When was the last time you heard or read about a revolutionary technology or idea?
Here is a random assortment:
The Printing Press
The Hybrid Electric Engine
It would be hard to argue that any of these technologies are not revolutionary – and each have certainly changed the world in some way. However, when you think about it – how much innovation really went into each one of these inventions?
The Printing Press: Invented in 1450 by Johannes Gutenberg, this device essentially mixes together two existing technologies: movable type (created by the Chinese as early as 1040) and the wine press (originally conceived to crush grapes for wine).
The Hybrid Electric Engine: This innovation is basically a well-balanced combination of a gas/electric generator and a trunk-full of cell phone batteries.
Facebook: Social communication over the internet is nearly as old as the internet itself. One of the earliest social outlets was AOL Instant Messenger (AIM), which launched in 1996. Facebook is essentially a more sophisticated version of AIM where users have control of an entire webpage (their profile) and can interact with their friends in ways other than just instant messaging.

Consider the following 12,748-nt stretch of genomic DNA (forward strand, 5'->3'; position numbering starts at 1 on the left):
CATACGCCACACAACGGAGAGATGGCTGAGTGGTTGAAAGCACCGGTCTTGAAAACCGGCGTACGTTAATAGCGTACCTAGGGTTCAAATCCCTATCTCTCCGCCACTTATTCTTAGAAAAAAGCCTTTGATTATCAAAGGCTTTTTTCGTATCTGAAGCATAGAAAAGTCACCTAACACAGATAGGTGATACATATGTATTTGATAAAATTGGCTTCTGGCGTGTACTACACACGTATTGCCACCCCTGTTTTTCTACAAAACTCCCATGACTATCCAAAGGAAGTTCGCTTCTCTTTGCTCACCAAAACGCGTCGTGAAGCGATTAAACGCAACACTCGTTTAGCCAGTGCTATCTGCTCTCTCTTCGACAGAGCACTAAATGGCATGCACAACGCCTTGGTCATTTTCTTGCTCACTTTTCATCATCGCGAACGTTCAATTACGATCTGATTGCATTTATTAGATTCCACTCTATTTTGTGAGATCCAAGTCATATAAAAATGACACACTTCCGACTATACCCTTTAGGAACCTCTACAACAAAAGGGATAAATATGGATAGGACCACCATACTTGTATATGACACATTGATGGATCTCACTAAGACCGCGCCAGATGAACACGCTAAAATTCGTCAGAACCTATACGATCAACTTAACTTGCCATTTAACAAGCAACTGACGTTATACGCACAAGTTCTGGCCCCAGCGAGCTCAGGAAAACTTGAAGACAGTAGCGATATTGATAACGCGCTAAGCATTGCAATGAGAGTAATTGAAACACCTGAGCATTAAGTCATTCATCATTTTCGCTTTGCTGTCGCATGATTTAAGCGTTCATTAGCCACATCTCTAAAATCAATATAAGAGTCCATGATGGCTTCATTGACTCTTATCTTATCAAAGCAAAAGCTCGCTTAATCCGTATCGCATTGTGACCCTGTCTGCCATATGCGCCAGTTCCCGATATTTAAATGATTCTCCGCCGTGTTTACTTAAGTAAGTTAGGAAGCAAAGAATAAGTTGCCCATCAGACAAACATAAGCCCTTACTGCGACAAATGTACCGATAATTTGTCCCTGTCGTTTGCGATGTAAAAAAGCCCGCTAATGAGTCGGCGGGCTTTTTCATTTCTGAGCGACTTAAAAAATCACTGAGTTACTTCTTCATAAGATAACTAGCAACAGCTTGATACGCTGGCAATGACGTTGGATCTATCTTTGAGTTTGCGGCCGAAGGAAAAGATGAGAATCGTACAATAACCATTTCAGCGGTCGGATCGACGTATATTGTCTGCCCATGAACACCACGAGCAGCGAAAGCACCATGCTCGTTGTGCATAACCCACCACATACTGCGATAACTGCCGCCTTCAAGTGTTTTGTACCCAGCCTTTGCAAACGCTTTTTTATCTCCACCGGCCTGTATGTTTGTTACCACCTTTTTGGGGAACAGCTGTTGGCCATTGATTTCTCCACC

The iPad: Perhaps the least impressive invention on the list – this device is simply a larger version of the iPod Touch.
When thinking about these inventions in comparison to the technologies that laid the groundwork for their discovery – they seem quite ordinary. They’re all minor modifications of existing technologies or combinations of inventions that already exist.
If you were to look at the body of existing technology as a building – each invention is simply one additional brick laid on top of all of the technologies that supported its discovery. A different analogy is that of an endlessly sprawling mansion, where each additional room in the mansion (a new discovery) can only be accessed when its adjacent rooms have already been explored.
The secret to changing the world is not thinking big – but rather it’s examining everything that already exists and thinking of small ways to modify, improve, or combine. Big discoveries lay here, in the adjacent possible.
Citation – the concept of the Adjacent Possible is credited to Steven Johnson and his book Where Good Ideas Come From.